Joseph Sydney Hallam
(1899-1953)

After immigrating to Canada at 12 years old with his family from Manchester, England, Joseph Sydney Hallam studied art at the Toronto Central Technical School and then at the Ontario College of Art under Frederick Varley. Starting in 1921, he was employed at Sampson-Matthews Limited where he produced illustrations and posters. There he befriended his co-workers, Franklin Carmichael and A.J. Casson, with whom he went on many sketching trips to the wilderness. He was a member of the Royal Canadian Academy of Arts from 1950 and his widely-exhibited works were collected by the National Gallery of Canada, Her Majesty Queen Elizabeth II, Pope Pius XII, the McMichael Canadian Art Collection, and the Art Gallery of Ontario.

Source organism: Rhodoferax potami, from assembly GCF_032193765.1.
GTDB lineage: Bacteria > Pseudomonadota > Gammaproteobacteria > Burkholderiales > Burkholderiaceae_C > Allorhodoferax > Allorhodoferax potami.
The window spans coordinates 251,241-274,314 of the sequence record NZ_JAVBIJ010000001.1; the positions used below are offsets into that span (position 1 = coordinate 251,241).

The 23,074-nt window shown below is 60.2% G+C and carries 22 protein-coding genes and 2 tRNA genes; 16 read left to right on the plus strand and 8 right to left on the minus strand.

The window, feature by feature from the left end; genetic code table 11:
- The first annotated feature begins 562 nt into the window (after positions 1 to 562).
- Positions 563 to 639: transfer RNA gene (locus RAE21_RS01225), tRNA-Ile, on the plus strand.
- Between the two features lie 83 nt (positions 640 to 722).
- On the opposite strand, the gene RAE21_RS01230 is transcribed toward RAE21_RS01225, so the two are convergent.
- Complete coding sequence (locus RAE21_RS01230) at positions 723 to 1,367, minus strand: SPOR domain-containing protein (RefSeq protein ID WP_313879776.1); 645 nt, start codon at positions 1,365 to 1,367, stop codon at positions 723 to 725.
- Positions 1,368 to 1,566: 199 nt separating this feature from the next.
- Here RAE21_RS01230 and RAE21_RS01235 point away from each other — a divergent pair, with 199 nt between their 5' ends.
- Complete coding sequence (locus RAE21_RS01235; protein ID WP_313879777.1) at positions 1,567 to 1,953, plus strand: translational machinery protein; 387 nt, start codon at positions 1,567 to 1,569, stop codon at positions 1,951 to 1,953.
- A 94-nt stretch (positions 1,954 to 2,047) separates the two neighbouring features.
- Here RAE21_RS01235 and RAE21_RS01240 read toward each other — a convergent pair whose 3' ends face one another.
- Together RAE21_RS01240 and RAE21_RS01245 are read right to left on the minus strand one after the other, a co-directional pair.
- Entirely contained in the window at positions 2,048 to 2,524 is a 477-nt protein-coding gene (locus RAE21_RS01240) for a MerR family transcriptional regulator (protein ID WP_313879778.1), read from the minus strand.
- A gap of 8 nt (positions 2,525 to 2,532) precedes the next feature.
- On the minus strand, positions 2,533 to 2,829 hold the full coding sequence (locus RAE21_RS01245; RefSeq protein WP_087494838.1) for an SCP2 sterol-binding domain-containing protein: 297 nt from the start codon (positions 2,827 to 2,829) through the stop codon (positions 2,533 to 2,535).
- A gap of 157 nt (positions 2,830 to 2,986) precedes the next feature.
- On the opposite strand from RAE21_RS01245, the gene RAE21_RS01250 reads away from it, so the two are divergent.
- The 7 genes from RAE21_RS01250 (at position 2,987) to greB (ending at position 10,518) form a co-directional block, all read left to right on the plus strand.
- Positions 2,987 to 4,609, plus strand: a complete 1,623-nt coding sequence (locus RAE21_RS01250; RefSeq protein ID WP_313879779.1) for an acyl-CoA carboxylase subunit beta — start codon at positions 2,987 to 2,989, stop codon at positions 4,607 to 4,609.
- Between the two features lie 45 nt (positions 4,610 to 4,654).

While many of his contemporaries focused on views of the grand Canadian landscape in its untouched, natural condition, devoid of people, Hallam’s work frequently explored the ways that the land was tamed by society through scenes of farms, villages, ports, and cities. In “The Ploughman”, one of the early wartime silkscreens produced by Sampson-Matthews, Hallam offers an image of man conquering the land through hard work. Under a vast blue sky, domesticated animals work alongside an overalls-clad farmer as he turns rich black soil that appears to still be lined with traces of spring ice.

Artwork for sale by Joseph Sydney Hallam